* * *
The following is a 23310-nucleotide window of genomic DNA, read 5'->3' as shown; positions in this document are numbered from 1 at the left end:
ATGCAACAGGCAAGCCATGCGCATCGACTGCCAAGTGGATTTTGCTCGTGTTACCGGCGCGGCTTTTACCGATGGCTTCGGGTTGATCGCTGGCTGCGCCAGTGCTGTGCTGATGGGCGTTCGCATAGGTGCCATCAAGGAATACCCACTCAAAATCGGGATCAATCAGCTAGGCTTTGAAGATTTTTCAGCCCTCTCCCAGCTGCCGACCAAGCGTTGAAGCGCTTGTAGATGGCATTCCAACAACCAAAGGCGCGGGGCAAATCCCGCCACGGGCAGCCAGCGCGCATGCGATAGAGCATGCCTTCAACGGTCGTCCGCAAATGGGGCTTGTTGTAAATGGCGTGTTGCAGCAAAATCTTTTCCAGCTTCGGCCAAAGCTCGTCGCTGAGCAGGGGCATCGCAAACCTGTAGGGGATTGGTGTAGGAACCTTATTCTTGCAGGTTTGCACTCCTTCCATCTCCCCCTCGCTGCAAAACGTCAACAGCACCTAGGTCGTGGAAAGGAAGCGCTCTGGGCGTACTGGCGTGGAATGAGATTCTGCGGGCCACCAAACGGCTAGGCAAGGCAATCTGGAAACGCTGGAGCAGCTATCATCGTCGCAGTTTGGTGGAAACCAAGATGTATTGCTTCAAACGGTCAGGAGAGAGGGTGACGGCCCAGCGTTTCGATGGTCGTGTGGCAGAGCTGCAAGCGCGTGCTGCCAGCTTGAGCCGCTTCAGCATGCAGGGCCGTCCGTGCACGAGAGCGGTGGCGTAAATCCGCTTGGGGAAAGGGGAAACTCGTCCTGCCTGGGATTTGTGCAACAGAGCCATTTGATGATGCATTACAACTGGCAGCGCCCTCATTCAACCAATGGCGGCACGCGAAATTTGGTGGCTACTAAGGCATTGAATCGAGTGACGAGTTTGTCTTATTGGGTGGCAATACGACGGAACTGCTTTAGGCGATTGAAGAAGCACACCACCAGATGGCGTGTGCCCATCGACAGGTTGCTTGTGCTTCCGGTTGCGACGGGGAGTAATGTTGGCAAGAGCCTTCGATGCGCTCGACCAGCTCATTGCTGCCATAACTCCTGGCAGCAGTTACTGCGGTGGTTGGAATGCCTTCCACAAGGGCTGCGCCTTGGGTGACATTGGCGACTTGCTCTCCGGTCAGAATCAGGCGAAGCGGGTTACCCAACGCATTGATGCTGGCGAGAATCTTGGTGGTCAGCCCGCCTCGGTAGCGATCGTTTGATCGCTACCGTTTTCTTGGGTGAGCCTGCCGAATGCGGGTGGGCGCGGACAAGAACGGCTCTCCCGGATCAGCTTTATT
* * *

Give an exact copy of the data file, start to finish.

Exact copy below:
The following is a 23310-nucleotide window of genomic DNA, read 5'->3' as shown; positions in this document are numbered from 1 at the left end:
ATGCAACAGGCAAGCCATGCGCATCGACTGCCAAGTGGATTTTGCTCGTGTTACCGGCGCGGCTTTTACCGATGGCTTCGGGTTGATCGCTGGCTGCGCCAGTGCTGTGCTGATGGGCGTTCGCATAGGTGCCATCAAGGAATACCCACTCAAAATCGGGATCAATCAGCTAGGCTTTGAAGATTTTTCAGCCCTCTCCCAGCTGCCGACCAAGCGTTGAAGCGCTTGTAGATGGCATTCCAACAACCAAAGGCGCGGGGCAAATCCCGCCACGGGCAGCCAGCGCGCATGCGATAGAGCATGCCTTCAACGGTCGTCCGCAAATGGGGCTTGTTGTAAATGGCGTGTTGCAGCAAAATCTTTTCCAGCTTCGGCCAAAGCTCGTCGCTGAGCAGGGGCATCGCAAACCTGTAGGGGATTGGTGTAGGAACCTTATTCTTGCAGGTTTGCACTCCTTCCATCTCCCCCTCGCTGCAAAACGTCAACAGCACCTAGGTCGTGGAAAGGAAGCGCTCTGGGCGTACTGGCGTGGAATGAGATTCTGCGGGCCACCAAACGGCTAGGCAAGGCAATCTGGAAACGCTGGAGCAGCTATCATCGTCGCAGTTTGGTGGAAACCAAGATGTATTGCTTCAAACGGTCAGGAGAGAGGGTGACGGCCCAGCGTTTCGATGGTCGTGTGGCAGAGCTGCAAGCGCGTGCTGCCAGCTTGAGCCGCTTCAGCATGCAGGGCCGTCCGTGCACGAGAGCGGTGGCGTAAATCCGCTTGGGGAAAGGGGAAACTCGTCCTGCCTGGGATTTGTGCAACAGAGCCATTTGATGATGCATTACAACTGGCAGCGCCCTCATTCAACCAATGGCGGCACGCGAAATTTGGTGGCTACTAAGGCATTGAATCGAGTGACGAGTTTGTCTTATTGGGTGGCAATACGACGGAACTGCTTTAGGCGATTGAAGAAGCACACCACCAGATGGCGTGTGCCCATCGACAGGTTGCTTGTGCTTCCGGTTGCGACGGGGAGTAATGTTGGCAAGAGCCTTCGATGCGCTCGACCAGCTCATTGCTGCCATAACTCCTGGCAGCAGTTACTGCGGTGGTTGGAATGCCTTCCACAAGGGCTGCGCCTTGGGTGACATTGGCGACTTGCTCTCCGGTCAGAATCAGGCGAAGCGGGTTACCCAACGCATTGATGCTGGCGAGAATCTTGGTGGTCAGCCCGCCTCGGTAGCGATCGTTTGATCGCTACCGTTTTCTTGGGTGAGCCTGCCGAATGCGGGTGGGCGCGGACAAGAACGGCTCTCCCGGATCAGCTTTATT